Actor Rowan Atkinson considers the British royal family to be a great source of ''inspiration'' and ''comedy''.
Rowan Atkinson sees the British royal family as a great "source of comedy".
The 'Johnny English Reborn' actor - who is a friend of Prince Charles - insists his love of making fun of the Monarchy is "born out of love and respect" for them, but he wouldn't ever want his work to be seen as "discrediting" them.
He said: "In 'Mr Bean' there was a 'thing' at the time about nutting the Queen Mother. We've inflicted violence on members of the royal family on a regular basis so it seems silly to stop now.
"But it's undoubtedly born out of love and respect and wanting them to carry on.
"The last thing I would wish is for it to discredit the British establishment or the monarchy because I need it there - a) as a source of inspiration and b) as a source of comedy."
But the 56-year-old star admitted to being "slightly concerned" about a scene in his forthcoming comedy movie 'Johnny English Reborn' - in which he plays a flawed secret agent - that sees his alter-ego knock the queen to the ground after mistaking her for an assassin.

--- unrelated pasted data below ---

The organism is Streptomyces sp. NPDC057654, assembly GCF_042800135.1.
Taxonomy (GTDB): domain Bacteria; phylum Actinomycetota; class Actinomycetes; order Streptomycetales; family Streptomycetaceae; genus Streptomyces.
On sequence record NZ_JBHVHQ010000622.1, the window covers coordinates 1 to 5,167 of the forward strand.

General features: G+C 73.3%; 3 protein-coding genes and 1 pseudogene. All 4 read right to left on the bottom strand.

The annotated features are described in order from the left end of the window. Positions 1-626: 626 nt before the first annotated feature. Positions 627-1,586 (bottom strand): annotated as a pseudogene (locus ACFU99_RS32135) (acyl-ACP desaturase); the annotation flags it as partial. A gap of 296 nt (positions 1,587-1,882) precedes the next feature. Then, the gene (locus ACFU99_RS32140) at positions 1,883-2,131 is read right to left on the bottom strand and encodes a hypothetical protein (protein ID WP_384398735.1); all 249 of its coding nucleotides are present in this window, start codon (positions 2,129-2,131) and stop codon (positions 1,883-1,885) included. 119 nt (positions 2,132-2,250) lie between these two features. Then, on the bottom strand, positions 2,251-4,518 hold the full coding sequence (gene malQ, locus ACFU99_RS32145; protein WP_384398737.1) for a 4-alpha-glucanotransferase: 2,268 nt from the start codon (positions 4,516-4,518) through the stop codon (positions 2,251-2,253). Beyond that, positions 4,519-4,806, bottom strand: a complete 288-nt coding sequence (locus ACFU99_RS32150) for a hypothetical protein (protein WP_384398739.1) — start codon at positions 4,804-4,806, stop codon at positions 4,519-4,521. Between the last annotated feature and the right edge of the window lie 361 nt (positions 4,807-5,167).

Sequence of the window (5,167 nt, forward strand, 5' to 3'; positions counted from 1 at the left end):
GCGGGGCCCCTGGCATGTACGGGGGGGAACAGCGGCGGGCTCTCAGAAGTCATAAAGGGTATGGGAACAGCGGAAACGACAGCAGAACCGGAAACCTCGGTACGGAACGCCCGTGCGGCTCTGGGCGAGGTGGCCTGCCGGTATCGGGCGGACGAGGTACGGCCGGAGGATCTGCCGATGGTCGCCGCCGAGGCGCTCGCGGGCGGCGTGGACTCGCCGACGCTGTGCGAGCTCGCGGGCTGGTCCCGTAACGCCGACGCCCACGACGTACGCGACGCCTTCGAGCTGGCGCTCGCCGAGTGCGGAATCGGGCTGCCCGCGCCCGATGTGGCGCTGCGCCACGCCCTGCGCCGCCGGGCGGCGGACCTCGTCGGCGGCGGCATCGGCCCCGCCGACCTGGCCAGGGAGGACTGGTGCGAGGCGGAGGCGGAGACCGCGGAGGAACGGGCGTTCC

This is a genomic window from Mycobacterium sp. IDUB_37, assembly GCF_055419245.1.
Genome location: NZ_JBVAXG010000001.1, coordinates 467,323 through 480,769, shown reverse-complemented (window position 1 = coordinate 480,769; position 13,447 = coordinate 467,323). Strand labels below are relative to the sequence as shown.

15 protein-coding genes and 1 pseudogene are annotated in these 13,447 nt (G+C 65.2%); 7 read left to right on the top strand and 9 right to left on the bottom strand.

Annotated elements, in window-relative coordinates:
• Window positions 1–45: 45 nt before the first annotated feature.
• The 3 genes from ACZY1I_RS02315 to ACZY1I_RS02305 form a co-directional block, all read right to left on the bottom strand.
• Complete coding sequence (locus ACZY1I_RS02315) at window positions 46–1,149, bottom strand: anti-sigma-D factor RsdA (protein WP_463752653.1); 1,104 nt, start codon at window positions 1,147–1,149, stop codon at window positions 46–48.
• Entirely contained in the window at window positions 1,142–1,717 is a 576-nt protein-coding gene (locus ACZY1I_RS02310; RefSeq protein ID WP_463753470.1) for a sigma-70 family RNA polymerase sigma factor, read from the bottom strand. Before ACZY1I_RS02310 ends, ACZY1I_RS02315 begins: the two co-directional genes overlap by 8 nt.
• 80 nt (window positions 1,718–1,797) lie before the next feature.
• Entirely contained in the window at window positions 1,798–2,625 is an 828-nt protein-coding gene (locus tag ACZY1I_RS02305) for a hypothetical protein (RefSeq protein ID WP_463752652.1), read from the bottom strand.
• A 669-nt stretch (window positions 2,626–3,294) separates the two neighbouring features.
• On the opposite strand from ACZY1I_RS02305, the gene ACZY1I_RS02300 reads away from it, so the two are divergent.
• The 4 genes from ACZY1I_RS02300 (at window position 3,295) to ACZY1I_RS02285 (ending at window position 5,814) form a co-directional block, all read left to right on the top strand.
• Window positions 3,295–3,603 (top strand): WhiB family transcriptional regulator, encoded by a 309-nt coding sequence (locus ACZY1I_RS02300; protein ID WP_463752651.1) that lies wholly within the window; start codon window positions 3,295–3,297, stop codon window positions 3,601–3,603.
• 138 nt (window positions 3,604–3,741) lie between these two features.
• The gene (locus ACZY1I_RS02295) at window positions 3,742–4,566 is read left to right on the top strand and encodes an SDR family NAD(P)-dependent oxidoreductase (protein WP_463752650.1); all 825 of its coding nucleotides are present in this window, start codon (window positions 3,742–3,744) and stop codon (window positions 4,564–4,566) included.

He admitted: "Yes, I'm slightly concerned about that scene. It was a last-minute addition because we didn't have an ending and we thought that this was as good an idea as any but, you know, I've been making jokes about the queen for 30 years."
Rowan was among the stars who attended the Royal Wedding between Prince William and Duchess Catherine at Westminster Abbey in April - and he has likened the "wonderful" spectacle to watching a Shakespeare play, though he admitted he couldn't help but find humour in the ceremony.
He explained: "I loved it. It was a fantastic event. There was a wonderful theatricality to sitting inside Westminster Abbey and hearing the cheering of crowds outside.
"It was just like watching a Shakespeare play when the crowd is going, 'Hurrah, long live the King!' But whether it's the nuns In The Black trainers in the back of the shots, one can see sketches galore whichever way you look. I wouldn't presume and I wouldn't want the event to be in any way disrupted but all great state occasions have that [comic] potential."